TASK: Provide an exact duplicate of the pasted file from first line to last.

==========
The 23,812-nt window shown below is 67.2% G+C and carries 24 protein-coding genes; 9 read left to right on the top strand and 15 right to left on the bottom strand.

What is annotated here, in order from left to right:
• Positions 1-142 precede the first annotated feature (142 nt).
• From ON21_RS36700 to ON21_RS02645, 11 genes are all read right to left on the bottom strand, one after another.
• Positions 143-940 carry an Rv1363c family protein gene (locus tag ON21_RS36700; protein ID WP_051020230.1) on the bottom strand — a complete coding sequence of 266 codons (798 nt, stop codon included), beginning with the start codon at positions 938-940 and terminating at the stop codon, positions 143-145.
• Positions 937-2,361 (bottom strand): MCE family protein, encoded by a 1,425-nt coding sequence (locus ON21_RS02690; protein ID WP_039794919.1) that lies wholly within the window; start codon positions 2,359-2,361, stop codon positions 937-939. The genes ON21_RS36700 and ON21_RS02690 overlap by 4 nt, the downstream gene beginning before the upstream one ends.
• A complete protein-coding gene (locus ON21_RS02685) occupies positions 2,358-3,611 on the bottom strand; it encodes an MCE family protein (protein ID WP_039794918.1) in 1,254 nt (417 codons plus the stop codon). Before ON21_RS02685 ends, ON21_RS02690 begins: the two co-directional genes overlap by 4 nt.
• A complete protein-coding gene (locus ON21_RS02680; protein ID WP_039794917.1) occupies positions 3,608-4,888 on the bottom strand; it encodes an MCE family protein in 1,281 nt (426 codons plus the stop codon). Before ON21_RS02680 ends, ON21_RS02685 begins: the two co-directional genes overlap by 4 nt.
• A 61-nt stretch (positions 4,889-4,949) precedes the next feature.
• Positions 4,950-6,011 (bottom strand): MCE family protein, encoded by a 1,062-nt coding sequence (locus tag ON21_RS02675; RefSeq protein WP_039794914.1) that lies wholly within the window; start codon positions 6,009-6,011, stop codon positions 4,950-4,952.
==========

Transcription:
The 23,812-nt window shown below is 67.2% G+C and carries 24 protein-coding genes; 9 read left to right on the top strand and 15 right to left on the bottom strand.

What is annotated here, in order from left to right:
• Positions 1-142 precede the first annotated feature (142 nt).
• From ON21_RS36700 to ON21_RS02645, 11 genes are all read right to left on the bottom strand, one after another.
• Positions 143-940 carry an Rv1363c family protein gene (locus tag ON21_RS36700; protein ID WP_051020230.1) on the bottom strand — a complete coding sequence of 266 codons (798 nt, stop codon included), beginning with the start codon at positions 938-940 and terminating at the stop codon, positions 143-145.
• Positions 937-2,361 (bottom strand): MCE family protein, encoded by a 1,425-nt coding sequence (locus ON21_RS02690; protein ID WP_039794919.1) that lies wholly within the window; start codon positions 2,359-2,361, stop codon positions 937-939. The genes ON21_RS36700 and ON21_RS02690 overlap by 4 nt, the downstream gene beginning before the upstream one ends.
• A complete protein-coding gene (locus ON21_RS02685) occupies positions 2,358-3,611 on the bottom strand; it encodes an MCE family protein (protein ID WP_039794918.1) in 1,254 nt (417 codons plus the stop codon). Before ON21_RS02685 ends, ON21_RS02690 begins: the two co-directional genes overlap by 4 nt.
• A complete protein-coding gene (locus ON21_RS02680; protein ID WP_039794917.1) occupies positions 3,608-4,888 on the bottom strand; it encodes an MCE family protein in 1,281 nt (426 codons plus the stop codon). Before ON21_RS02680 ends, ON21_RS02685 begins: the two co-directional genes overlap by 4 nt.
• A 61-nt stretch (positions 4,889-4,949) precedes the next feature.
• Positions 4,950-6,011 (bottom strand): MCE family protein, encoded by a 1,062-nt coding sequence (locus tag ON21_RS02675; RefSeq protein WP_039794914.1) that lies wholly within the window; start codon positions 6,009-6,011, stop codon positions 4,950-4,952.